6. Conclusions

Ethanol from sugarcane has several advantages over other types of biofuels. However, although water used by mills has decreased in recent decades, the unprecedented expansion of the sugarcane area that has occurred in Bra- zil in recent years suggests that the water withdrawn by mills needs to decrease even further to alleviate regional stress on water resources and the pressure on small streams from which most of the water is taken. This is especially important in the state of São Paulo, where sev- eral river basins are already suffering from water scarcity due to a high demand and decreasing water quality. In this respect, it is important to point out that technological solutions already exist as one of the largest mill develop- ers and producers of Brazil has developed mills that re- quire almost no blue water for their operation. By com- bining water recycling solutions and water extracted from the sugarcane plant, they claim that blue water use can decrease to insignificant levels.


of vinasse. Therefore, the sustainability of sugarcane etha- nol production in Brazil can only be guaranteed if water management includes not only the reduction of water use but also the treatment of industrial effluents.


[1] FAO, “The State of Food and Agriculture. Biofuels: Pros- pects, Risks and Opportunities,” FAO, Rome, 2008. [2] R. W. Howarth, S. Bringezu, L. A. Martinelli, D. Massem,

R. Santoro and O. Sala, “Introduction: Biofuels and the Environment in the 21st Century,” In: R. Howarth and G. Bringezu, Eds., Biofuels Environmental Consequences and Interactions with Changing Land Use, Cornell Uni-versity, Ithaca, 2009, pp. 15-36.


[3] N. H. Ravindranatha, R. Manuviea, J. Fargione, J. G. Canadell, G. Berndes, J. Woodse, H. Watson and J. Sathayeh, “Greenhouse Gas Implications of Land Use and Land Conversion to Biofuel Crops,” In: R. Howarth and S. Bringezu, Eds., Biofuels Environmental Consequences and Interactions with Changing Land Use, Cornell Uni-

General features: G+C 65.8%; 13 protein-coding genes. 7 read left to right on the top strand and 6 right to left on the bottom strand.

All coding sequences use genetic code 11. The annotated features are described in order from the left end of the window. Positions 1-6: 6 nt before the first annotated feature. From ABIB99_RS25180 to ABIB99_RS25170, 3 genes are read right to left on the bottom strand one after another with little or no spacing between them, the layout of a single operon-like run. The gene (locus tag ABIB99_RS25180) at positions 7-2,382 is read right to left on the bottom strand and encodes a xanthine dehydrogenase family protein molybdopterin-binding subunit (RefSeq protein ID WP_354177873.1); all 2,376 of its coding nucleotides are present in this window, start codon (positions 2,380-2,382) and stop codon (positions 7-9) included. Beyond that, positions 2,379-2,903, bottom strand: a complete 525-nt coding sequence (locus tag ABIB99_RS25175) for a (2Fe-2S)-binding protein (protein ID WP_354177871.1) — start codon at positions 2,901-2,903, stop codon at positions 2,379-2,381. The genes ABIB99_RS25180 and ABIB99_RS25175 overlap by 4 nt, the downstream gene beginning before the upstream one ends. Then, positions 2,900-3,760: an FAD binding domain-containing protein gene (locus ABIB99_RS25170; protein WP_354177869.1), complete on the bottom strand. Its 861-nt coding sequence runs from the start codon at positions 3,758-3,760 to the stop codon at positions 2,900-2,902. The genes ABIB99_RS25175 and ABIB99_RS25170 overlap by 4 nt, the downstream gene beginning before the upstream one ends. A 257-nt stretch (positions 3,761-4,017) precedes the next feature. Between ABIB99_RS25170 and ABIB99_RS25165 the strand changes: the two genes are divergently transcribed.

versity, Ithaca, 2009, pp. 111-125. http://cip.cornell.edu/biofuels/

[4] M. F. Neves and M. A. Conejero, “Sistema Agroindus- trial da Cana: Cenários e Agenda Estratégica,” Economia Aplicada, Vol. 11, 2007, pp. 587-604.


[5] M. A. F. D. Moraes, “O Mercado de Trabalho da Agroin- dústria Canavieira: Desafios e Oportunidades,” Economia Aplicada, Vol. 11, 2007, pp. 605-619.


[6] D. J. Connor and C. G. Hernandez, “Crops for Biofuel: Current Status and Prospects for the Future,” In: R. How- arth and S. Bringezu, Eds., Biofuels Environmental Con- sequences and Interactions with Changing Land Use,

Cornell University, Ithaca, 2009, pp. 65-80. http://cip.cornell.edu/biofuels/

[7] F. Johnson, “Sugarcane Resources in Southern Africa,”

Tiempo: Global Warming and the Third World, Vol. 35,

2000, pp. 1-4.

[8] L. A. Martinelli and S. Filoso, “Expansion of Sugarcane Ethanol Production in Brazil: Environmental and Social Challenges,” Ecological Applications, Vol. 18, No. 4,

2008, pp. 885-898. doi:10.1890/07-1813.1

[9] I. C. Macedo, J. E. A. Seabra and J. E. A. R. Silva, “Green House Gases Emissions in the Production and Use of Ethanol from Sugarcane in Brazil: The 2005/2006 Averages and Prediction for 2020,” Biomass and Bio-energy, Vol. 32, No. 7, 2008, pp. 582-595.


[10] M. A. D’Agosto and S. K. Ribeiro, “Assessing Total and Renewable Energy in Brazilian Automotive Fuels. A life Cycle Inventory (LCI) Approach,” Renewable and Sus- tainable Energy Reviews, Vol. 13, No. 6-7, 2009, pp.

1326-1337. doi:10.1016/j.rser.2008.08.008

[11] D. Pimentel and T. W. Patzek, “Ethanol Production: En- ergy and Economic Issues Related to US and Brazilian